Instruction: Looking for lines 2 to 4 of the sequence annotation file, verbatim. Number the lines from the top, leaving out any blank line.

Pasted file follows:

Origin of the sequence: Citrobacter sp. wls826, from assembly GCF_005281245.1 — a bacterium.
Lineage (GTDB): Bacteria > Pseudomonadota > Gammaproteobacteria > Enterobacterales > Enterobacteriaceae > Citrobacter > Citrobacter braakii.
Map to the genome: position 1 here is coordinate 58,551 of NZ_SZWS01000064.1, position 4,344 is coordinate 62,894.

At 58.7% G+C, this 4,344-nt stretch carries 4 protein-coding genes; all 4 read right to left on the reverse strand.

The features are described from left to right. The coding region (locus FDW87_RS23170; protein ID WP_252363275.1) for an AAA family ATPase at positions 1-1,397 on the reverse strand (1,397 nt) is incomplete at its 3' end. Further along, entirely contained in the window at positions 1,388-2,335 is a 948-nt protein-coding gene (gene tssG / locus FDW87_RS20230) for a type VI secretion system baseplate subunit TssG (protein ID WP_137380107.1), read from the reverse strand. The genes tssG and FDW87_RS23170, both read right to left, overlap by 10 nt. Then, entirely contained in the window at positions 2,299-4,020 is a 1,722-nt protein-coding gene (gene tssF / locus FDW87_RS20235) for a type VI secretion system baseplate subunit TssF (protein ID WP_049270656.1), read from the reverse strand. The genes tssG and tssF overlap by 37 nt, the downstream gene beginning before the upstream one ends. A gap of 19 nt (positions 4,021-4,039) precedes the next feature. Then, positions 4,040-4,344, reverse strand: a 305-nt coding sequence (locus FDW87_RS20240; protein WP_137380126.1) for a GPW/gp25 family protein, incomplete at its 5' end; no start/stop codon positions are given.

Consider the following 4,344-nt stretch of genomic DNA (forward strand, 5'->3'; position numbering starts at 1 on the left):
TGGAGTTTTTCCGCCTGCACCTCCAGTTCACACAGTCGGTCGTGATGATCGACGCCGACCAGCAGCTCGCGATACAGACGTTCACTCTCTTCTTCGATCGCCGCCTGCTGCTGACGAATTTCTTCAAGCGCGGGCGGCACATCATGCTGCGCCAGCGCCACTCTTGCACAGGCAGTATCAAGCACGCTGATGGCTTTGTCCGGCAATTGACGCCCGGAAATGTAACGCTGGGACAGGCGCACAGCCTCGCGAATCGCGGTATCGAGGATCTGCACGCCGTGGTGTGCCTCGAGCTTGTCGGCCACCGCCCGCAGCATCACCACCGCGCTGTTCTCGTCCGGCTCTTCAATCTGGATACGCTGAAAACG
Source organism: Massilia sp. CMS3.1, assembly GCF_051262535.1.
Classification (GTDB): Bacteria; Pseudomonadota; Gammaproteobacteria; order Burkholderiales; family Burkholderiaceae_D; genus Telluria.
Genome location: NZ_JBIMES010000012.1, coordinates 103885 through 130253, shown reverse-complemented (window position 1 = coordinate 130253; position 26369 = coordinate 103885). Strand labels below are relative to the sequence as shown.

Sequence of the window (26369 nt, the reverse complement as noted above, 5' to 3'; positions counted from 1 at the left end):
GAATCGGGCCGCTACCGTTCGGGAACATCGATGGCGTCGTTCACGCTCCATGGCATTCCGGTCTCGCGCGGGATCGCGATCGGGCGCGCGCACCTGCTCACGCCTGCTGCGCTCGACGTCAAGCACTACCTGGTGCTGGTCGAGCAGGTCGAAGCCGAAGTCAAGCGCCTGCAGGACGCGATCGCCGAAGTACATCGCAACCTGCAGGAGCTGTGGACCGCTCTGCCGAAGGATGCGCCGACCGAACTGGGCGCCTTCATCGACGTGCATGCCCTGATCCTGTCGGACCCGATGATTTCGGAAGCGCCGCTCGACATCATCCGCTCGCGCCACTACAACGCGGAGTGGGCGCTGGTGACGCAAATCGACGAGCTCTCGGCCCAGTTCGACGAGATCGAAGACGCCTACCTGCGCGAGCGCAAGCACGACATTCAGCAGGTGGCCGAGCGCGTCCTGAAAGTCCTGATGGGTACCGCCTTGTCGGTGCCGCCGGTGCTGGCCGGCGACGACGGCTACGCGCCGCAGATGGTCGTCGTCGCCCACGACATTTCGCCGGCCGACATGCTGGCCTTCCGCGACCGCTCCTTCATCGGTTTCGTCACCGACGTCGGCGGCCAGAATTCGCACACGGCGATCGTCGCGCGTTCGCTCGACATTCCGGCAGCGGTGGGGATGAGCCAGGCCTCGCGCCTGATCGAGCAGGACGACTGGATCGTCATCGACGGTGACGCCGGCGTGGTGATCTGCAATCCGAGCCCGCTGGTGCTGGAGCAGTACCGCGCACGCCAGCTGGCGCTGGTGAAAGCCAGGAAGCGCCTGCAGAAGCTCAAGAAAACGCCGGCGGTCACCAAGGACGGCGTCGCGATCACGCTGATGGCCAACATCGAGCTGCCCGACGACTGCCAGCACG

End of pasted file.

Lineage (GTDB): Bacteria > Pseudomonadota > Gammaproteobacteria > Enterobacterales > Enterobacteriaceae > Citrobacter > Citrobacter braakii.
Map to the genome: position 1 here is coordinate 58,551 of NZ_SZWS01000064.1, position 4,344 is coordinate 62,894.

At 58.7% G+C, this 4,344-nt stretch carries 4 protein-coding genes; all 4 read right to left on the reverse strand.